As rightly said by H. P. Blavatsky, the swastika or svastika is “the most sacred and mystic symbol in India.” It is a pure spiritual symbol which can be found on the historical remains and records of almost every nation, originating initially in India, the ancient Mother of our modern civilisation. It was also an important and much cherished symbol of the early Christians, who called it the “crux dissimulata” and often accompanied it with the inscription “Vitalis Vitalia” – “Life of Life.” They used the swastika for centuries, long before the crucifix form of the Cross was ever invented.
The symbol of the cross with the crucified Jesus on it did not exist until 700 A.D. or later, just as the doctrine of vicarious atonement and salvation through the blood of Jesus did not exist in its present form until the beginning of the Middle Ages.
It must be repeatedly emphasised that the swastika was never thought of in any way by anyone as being an evil or “dark” symbol until Hitler misappropriated it as the symbol of Nazism. Tragically the image of the swastika continues to strike fear and horror into the hearts of many, due to their not knowing its true spiritual origins and meaning. Despite its modern negative connotations, Hindus, Jains, and Buddhists all over the world retain their right to the use of the swastika as a spiritual symbol.
It’s true and unspeakably tragic that millions of Jews were “slaughtered under the sign of the swastika,” as a visitor to the site unnecessarily reminded us, but why should millions of Indians and followers of Indian religions be denied the right to use the symbol which is theirs by right? Should Hitler still be allowed to triumph over the minds of men, even in death?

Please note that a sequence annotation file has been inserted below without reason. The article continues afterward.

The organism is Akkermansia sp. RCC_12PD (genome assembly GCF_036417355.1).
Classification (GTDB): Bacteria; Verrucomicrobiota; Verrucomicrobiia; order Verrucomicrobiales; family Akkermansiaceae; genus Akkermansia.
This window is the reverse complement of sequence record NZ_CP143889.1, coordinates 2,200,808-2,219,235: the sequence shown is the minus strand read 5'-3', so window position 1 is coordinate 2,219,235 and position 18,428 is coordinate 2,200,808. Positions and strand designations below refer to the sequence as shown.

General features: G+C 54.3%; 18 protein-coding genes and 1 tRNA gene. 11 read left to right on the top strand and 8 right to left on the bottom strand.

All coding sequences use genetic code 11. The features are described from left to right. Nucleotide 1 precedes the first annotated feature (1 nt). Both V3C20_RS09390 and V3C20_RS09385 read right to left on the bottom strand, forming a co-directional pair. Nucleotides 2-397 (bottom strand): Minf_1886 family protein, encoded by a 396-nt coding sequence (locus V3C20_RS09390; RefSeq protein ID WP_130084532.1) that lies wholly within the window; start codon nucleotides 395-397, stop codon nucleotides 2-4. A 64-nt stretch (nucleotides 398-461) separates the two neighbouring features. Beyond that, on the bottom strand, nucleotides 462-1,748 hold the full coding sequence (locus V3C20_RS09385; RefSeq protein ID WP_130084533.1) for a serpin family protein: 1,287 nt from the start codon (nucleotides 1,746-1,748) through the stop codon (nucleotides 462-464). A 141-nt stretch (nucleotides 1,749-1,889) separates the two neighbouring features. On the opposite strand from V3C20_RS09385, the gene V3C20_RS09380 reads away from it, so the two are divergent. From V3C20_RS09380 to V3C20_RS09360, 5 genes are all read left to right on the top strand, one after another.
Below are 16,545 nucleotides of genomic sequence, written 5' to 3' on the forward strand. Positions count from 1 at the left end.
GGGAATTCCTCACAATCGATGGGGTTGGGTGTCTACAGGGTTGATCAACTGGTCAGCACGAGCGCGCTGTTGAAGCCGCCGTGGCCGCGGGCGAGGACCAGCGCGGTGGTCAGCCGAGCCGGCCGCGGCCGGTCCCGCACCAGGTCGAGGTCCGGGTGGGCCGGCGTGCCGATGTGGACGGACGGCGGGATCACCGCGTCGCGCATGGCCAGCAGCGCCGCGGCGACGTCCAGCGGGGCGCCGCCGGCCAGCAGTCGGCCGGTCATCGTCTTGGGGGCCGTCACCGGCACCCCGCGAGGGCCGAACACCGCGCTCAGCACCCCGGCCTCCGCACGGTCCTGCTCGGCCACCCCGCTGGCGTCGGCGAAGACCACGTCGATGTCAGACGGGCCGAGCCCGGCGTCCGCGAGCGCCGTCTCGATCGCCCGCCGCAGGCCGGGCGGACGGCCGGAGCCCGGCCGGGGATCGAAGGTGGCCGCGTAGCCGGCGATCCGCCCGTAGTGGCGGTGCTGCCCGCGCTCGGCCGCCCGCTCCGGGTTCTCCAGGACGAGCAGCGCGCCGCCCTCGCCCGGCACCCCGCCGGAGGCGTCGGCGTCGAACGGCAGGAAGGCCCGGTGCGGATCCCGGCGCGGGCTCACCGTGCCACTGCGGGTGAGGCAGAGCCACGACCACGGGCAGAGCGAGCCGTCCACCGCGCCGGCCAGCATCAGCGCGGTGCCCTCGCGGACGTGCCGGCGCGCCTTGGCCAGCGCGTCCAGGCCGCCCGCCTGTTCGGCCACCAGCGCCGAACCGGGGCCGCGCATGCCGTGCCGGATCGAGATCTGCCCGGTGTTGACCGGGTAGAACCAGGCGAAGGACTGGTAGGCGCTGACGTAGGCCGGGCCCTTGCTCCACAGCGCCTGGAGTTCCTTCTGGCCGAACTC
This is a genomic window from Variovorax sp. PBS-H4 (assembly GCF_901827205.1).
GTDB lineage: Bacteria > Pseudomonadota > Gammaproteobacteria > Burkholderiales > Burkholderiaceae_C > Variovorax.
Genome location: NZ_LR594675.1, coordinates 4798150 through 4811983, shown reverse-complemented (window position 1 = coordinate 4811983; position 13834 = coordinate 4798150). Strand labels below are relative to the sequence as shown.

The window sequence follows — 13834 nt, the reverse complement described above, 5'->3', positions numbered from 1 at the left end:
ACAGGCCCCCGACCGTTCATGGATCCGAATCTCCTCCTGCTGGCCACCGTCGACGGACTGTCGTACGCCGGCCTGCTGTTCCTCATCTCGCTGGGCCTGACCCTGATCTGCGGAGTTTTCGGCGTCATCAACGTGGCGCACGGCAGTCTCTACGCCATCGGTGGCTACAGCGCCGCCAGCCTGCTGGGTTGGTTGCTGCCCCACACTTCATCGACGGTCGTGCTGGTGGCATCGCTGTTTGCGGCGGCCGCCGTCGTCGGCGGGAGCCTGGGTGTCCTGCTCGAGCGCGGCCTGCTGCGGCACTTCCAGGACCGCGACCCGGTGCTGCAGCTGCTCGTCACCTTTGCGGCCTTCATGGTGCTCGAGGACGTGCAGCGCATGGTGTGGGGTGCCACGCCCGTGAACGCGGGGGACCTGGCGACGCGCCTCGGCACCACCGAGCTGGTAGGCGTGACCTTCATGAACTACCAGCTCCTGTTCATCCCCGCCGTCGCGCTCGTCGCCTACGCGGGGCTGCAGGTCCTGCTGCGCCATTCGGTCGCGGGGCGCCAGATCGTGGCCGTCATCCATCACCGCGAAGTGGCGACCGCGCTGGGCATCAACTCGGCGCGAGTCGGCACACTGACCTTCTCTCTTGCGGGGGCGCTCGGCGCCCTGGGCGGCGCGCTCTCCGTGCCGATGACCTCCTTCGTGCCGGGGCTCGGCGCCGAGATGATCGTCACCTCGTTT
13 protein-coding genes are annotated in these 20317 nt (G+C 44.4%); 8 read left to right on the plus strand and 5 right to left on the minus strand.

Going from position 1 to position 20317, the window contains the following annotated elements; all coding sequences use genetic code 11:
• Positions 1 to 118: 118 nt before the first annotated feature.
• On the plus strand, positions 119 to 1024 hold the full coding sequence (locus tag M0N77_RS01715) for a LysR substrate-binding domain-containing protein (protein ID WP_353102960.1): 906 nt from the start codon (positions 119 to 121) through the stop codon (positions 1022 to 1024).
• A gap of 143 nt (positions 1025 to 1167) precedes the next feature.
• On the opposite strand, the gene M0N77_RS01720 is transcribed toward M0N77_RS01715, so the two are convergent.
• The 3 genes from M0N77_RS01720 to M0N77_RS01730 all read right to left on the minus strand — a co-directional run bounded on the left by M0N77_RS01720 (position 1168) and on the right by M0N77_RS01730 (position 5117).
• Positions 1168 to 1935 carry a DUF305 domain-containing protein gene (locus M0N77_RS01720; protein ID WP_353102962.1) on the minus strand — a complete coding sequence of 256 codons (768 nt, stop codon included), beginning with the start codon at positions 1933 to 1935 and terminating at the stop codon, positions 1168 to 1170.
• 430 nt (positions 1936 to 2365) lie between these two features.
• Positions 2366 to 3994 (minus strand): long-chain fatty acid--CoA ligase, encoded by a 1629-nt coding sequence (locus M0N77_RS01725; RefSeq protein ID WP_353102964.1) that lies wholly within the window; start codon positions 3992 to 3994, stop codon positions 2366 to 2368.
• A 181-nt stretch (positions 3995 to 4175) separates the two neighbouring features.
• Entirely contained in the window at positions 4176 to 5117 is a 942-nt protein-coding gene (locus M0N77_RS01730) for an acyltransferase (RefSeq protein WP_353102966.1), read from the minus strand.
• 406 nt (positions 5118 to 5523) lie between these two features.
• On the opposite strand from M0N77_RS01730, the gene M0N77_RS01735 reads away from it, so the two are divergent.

He also misappropriated and misrepresented the word “Aryan” – using it to mean a so-called “perfect race” of blonde haired, blue eyed, fair skinned people – whereas in its actual and historical sense, which is the sense in which the term is used in Theosophy, the word “Aryan” means “Indian.” Ancient India was called Aryavarta and the Aryans were the inhabitants of this land. The swastika symbolises and represents:
(1) Auspiciousness, since the true and literal meaning of the Sanskrit word “Swastika” is “All is well.”
(2) The continual motion and revolution of the invisible forces of the universe and the cycles of time, represented by the four arms of the cross being bent at right angles to signify motion and rotation.
(3) The Seal of the Heart or Heart’s Seal of Buddhism. It can be seen engraved on the chest of Buddha in many statues of him around the world.
(4) Fohat, cosmic electricity.
“Applied to the Microcosm, Man, it shows him to be a link between heaven and Earth: the right hand being raised at the end of a horizontal arm, the left pointing to the Earth. . . . It is at one and the same time an Alchemical, Cosmogonical, Anthropological, and Magical sign, with seven keys to its inner meaning. It is not too much to say that the compound symbolism of this universal and most suggestive of signs contains the key to the seven great mysteries of Kosmos. . . . It is the Alpha and the Omega of universal creative Force, evolving from pure Spirit and ending in gross Matter. It is also the key to the cycle of Science, divine and human; and he who comprehends its full meaning is for ever liberated from the toils of Mahamaya, the great Illusion and Deceiver. . . . So ancient is the symbol and so sacred, that there is hardly an excavation made on the sites of old cities without its being found.” – H. P. Blavatsky, “The Secret Doctrine” Vol. 2
There is a need for articles such as this, in order to let people know the true origins and nature of things. The swastika is undoubtedly still very taboo in the Western world but spiritually educated people can help to bring about something of a reclaiming of what is originally, initially, and inherently a pure spiritual symbol and what is still such for followers of Eastern religion.